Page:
I am feeling particularly grateful this morning: while on my way to a friend's annual Solstice party last night, I tripped over an unexpected dip in the pavement, tearing open some skin on fingers and knees and twisting my wrist and ankle.
It could have been SO much worse, and SO much more painful. Lying in bed this morning, I found myself thinking there must have been a pair of angels on either side of me, gently lowering me to the ground and carefully cushioning my fall so that nothing was broken. I feel very blessed.
Of course, if I HAD a harp right now, I wouldn't be able to play it because my fingers are too stiff and my wrist is still weak. But the thought is there: whatever the challenges the holidays may bring, at least I won't have to meet them with a cast on my wrist or my ankle. True, I missed the party. But it seems a small price to pay.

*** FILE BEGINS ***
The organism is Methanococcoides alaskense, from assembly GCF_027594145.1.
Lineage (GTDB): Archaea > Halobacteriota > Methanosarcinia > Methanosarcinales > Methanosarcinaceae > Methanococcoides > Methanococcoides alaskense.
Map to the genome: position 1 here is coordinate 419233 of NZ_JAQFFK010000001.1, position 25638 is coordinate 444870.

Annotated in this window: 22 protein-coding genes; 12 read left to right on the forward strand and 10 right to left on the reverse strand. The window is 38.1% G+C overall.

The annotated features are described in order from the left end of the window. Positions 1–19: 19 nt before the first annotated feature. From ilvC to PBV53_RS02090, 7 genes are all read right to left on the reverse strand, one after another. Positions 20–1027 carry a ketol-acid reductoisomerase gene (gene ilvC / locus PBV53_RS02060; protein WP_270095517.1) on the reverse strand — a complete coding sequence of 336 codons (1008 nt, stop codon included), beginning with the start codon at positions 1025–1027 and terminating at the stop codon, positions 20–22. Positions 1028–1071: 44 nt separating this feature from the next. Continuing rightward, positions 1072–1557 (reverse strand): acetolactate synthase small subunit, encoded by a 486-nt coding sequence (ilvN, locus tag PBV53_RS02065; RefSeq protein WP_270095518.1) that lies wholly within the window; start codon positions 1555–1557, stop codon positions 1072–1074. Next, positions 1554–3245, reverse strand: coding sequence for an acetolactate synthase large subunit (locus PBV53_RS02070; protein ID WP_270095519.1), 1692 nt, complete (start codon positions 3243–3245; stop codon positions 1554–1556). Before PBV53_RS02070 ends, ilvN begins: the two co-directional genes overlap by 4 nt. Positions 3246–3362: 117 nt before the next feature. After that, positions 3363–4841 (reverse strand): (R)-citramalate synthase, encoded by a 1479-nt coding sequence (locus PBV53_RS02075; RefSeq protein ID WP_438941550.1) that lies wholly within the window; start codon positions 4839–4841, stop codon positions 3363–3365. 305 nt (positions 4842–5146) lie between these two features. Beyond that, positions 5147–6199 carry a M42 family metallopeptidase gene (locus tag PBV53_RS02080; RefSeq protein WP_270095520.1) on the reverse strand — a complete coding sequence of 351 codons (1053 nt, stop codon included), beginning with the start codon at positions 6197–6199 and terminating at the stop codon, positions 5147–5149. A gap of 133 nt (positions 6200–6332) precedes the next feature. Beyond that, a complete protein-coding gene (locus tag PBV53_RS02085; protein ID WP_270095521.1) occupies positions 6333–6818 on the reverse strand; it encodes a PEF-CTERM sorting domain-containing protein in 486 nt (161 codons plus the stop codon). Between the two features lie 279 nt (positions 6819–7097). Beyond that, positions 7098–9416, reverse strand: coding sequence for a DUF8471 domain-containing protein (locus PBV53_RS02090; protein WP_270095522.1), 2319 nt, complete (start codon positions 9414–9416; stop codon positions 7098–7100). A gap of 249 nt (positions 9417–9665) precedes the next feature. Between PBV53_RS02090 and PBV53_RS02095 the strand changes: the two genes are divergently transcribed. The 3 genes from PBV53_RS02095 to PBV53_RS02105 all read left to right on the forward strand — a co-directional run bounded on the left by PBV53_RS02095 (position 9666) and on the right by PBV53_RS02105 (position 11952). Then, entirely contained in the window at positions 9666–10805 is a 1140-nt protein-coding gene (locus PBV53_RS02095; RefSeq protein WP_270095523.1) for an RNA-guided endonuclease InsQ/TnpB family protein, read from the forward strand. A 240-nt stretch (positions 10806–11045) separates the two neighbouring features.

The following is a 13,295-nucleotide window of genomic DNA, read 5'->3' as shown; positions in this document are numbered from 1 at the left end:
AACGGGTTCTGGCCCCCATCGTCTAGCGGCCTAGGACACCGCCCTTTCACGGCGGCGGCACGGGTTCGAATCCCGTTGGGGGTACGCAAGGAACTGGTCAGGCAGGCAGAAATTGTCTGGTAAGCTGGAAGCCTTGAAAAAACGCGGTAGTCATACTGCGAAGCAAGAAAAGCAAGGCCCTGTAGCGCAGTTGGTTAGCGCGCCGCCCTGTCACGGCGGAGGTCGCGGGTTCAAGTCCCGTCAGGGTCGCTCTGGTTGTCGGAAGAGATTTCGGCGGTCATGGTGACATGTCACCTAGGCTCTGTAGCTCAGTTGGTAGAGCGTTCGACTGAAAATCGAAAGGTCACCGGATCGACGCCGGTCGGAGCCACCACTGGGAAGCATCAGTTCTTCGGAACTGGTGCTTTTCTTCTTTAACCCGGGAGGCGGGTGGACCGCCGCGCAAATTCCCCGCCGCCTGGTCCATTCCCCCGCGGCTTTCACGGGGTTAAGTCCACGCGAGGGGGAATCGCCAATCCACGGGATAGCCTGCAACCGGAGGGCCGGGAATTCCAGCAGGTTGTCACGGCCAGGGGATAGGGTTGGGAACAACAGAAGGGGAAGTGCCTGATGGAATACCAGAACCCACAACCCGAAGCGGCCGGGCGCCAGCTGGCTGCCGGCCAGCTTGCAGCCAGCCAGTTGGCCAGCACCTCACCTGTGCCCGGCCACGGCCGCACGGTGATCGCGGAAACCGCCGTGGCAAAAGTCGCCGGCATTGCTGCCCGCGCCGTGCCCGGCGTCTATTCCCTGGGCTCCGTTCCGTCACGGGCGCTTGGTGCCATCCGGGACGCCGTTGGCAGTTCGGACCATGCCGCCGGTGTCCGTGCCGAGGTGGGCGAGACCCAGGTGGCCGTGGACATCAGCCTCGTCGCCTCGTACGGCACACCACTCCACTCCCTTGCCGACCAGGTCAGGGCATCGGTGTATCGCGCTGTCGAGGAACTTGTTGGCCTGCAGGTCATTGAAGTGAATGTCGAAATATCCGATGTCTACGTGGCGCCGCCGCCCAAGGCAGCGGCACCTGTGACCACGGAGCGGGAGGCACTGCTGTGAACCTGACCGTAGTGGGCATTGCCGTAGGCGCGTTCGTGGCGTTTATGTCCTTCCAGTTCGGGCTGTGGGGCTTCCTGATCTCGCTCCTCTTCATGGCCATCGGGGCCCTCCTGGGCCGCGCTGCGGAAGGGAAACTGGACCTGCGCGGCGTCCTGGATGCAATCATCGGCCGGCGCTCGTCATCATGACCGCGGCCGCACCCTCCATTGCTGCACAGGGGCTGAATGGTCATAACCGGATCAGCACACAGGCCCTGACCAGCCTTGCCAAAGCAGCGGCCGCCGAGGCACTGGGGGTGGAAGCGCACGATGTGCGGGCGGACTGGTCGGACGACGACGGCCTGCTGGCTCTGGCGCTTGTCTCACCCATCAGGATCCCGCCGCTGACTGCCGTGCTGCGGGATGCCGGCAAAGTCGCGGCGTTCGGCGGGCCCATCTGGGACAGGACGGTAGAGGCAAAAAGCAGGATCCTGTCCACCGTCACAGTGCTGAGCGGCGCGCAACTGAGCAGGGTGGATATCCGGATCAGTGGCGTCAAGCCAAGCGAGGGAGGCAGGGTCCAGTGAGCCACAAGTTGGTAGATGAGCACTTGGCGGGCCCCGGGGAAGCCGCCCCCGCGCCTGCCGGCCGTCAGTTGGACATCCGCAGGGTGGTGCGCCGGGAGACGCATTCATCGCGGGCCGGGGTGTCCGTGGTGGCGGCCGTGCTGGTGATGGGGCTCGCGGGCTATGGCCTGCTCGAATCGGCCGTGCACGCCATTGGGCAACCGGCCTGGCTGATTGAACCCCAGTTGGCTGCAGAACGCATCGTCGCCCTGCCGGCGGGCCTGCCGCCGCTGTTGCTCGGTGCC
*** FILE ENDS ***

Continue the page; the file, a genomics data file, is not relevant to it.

So then -- because, with the practice of Tonglen, any comfort I find in response to suffering I experience, I imagine that comfort flying to others who suffer -- I found myself thinking of the more than 5,000 American troops who've been wounded just this year while soldiering in Afghanistan, and how difficult it must be to suffer so, so far away from home. How do we find it in ourselves to be thankful for that? We can be grateful to them for their service on our behalf, but it all seems so pointless.
So if you do, in the spirit of the season, find yourself singing, I invite you to spare a thought for our soldiers while singing. Send them your songs and your gratitude, and any comfort you can muster. Somehow I believe it has to help.